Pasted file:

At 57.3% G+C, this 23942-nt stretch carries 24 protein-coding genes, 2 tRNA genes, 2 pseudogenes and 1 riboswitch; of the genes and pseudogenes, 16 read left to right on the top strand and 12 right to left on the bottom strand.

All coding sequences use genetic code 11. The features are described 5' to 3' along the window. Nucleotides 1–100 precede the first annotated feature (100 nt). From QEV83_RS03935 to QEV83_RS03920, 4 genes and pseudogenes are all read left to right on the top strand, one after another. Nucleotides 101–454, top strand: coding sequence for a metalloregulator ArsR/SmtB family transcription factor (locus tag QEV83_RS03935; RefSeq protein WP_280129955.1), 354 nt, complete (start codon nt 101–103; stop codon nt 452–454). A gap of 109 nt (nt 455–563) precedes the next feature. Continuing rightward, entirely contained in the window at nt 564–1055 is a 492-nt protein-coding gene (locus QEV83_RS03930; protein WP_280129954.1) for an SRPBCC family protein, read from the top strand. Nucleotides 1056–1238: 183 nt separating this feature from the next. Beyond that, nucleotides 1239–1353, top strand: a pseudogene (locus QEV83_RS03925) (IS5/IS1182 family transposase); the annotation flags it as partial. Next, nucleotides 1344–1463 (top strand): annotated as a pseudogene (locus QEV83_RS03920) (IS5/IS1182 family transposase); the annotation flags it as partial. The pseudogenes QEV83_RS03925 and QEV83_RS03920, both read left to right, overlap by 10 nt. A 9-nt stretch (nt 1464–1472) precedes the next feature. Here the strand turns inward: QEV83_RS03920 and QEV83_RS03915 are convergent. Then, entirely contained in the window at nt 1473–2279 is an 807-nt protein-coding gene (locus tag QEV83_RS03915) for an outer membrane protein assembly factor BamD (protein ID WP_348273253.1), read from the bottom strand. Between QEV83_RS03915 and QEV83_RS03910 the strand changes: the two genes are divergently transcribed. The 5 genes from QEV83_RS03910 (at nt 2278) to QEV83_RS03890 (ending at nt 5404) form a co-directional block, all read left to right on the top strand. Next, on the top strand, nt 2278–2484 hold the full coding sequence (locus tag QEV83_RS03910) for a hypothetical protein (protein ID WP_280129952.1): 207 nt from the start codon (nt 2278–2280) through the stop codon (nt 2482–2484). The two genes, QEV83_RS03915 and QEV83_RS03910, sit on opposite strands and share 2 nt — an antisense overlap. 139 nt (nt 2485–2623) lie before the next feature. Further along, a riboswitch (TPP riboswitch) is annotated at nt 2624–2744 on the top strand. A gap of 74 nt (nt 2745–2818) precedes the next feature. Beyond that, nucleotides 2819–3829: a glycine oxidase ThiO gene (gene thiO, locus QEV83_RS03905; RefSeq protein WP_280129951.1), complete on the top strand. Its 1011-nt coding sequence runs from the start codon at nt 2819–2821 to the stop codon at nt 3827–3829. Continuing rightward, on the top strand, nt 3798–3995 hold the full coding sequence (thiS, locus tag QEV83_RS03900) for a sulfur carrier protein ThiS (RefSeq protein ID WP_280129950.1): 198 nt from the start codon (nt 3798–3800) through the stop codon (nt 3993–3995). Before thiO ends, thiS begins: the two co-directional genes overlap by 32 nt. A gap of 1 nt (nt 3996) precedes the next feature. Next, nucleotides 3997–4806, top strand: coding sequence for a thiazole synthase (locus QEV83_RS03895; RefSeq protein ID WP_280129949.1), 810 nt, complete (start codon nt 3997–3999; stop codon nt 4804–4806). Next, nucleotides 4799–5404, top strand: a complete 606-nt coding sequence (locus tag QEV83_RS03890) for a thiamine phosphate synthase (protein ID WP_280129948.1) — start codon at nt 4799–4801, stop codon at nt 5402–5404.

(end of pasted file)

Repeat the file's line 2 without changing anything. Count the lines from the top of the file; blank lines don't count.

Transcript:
All coding sequences use genetic code 11. The features are described 5' to 3' along the window. Nucleotides 1–100 precede the first annotated feature (100 nt). From QEV83_RS03935 to QEV83_RS03920, 4 genes and pseudogenes are all read left to right on the top strand, one after another. Nucleotides 101–454, top strand: coding sequence for a metalloregulator ArsR/SmtB family transcription factor (locus tag QEV83_RS03935; RefSeq protein WP_280129955.1), 354 nt, complete (start codon nt 101–103; stop codon nt 452–454). A gap of 109 nt (nt 455–563) precedes the next feature. Continuing rightward, entirely contained in the window at nt 564–1055 is a 492-nt protein-coding gene (locus QEV83_RS03930; protein WP_280129954.1) for an SRPBCC family protein, read from the top strand. Nucleotides 1056–1238: 183 nt separating this feature from the next. Beyond that, nucleotides 1239–1353, top strand: a pseudogene (locus QEV83_RS03925) (IS5/IS1182 family transposase); the annotation flags it as partial. Next, nucleotides 1344–1463 (top strand): annotated as a pseudogene (locus QEV83_RS03920) (IS5/IS1182 family transposase); the annotation flags it as partial. The pseudogenes QEV83_RS03925 and QEV83_RS03920, both read left to right, overlap by 10 nt. A 9-nt stretch (nt 1464–1472) precedes the next feature. Here the strand turns inward: QEV83_RS03920 and QEV83_RS03915 are convergent. Then, entirely contained in the window at nt 1473–2279 is an 807-nt protein-coding gene (locus tag QEV83_RS03915) for an outer membrane protein assembly factor BamD (protein ID WP_348273253.1), read from the bottom strand. Between QEV83_RS03915 and QEV83_RS03910 the strand changes: the two genes are divergently transcribed. The 5 genes from QEV83_RS03910 (at nt 2278) to QEV83_RS03890 (ending at nt 5404) form a co-directional block, all read left to right on the top strand. Next, on the top strand, nt 2278–2484 hold the full coding sequence (locus tag QEV83_RS03910) for a hypothetical protein (protein ID WP_280129952.1): 207 nt from the start codon (nt 2278–2280) through the stop codon (nt 2482–2484). The two genes, QEV83_RS03915 and QEV83_RS03910, sit on opposite strands and share 2 nt — an antisense overlap. 139 nt (nt 2485–2623) lie before the next feature. Further along, a riboswitch (TPP riboswitch) is annotated at nt 2624–2744 on the top strand. A gap of 74 nt (nt 2745–2818) precedes the next feature. Beyond that, nucleotides 2819–3829: a glycine oxidase ThiO gene (gene thiO, locus QEV83_RS03905; RefSeq protein WP_280129951.1), complete on the top strand. Its 1011-nt coding sequence runs from the start codon at nt 2819–2821 to the stop codon at nt 3827–3829. Continuing rightward, on the top strand, nt 3798–3995 hold the full coding sequence (thiS, locus tag QEV83_RS03900) for a sulfur carrier protein ThiS (RefSeq protein ID WP_280129950.1): 198 nt from the start codon (nt 3798–3800) through the stop codon (nt 3993–3995). Before thiO ends, thiS begins: the two co-directional genes overlap by 32 nt. A gap of 1 nt (nt 3996) precedes the next feature. Next, nucleotides 3997–4806, top strand: coding sequence for a thiazole synthase (locus QEV83_RS03895; RefSeq protein ID WP_280129949.1), 810 nt, complete (start codon nt 3997–3999; stop codon nt 4804–4806). Next, nucleotides 4799–5404, top strand: a complete 606-nt coding sequence (locus tag QEV83_RS03890) for a thiamine phosphate synthase (protein ID WP_280129948.1) — start codon at nt 4799–4801, stop codon at nt 5402–5404.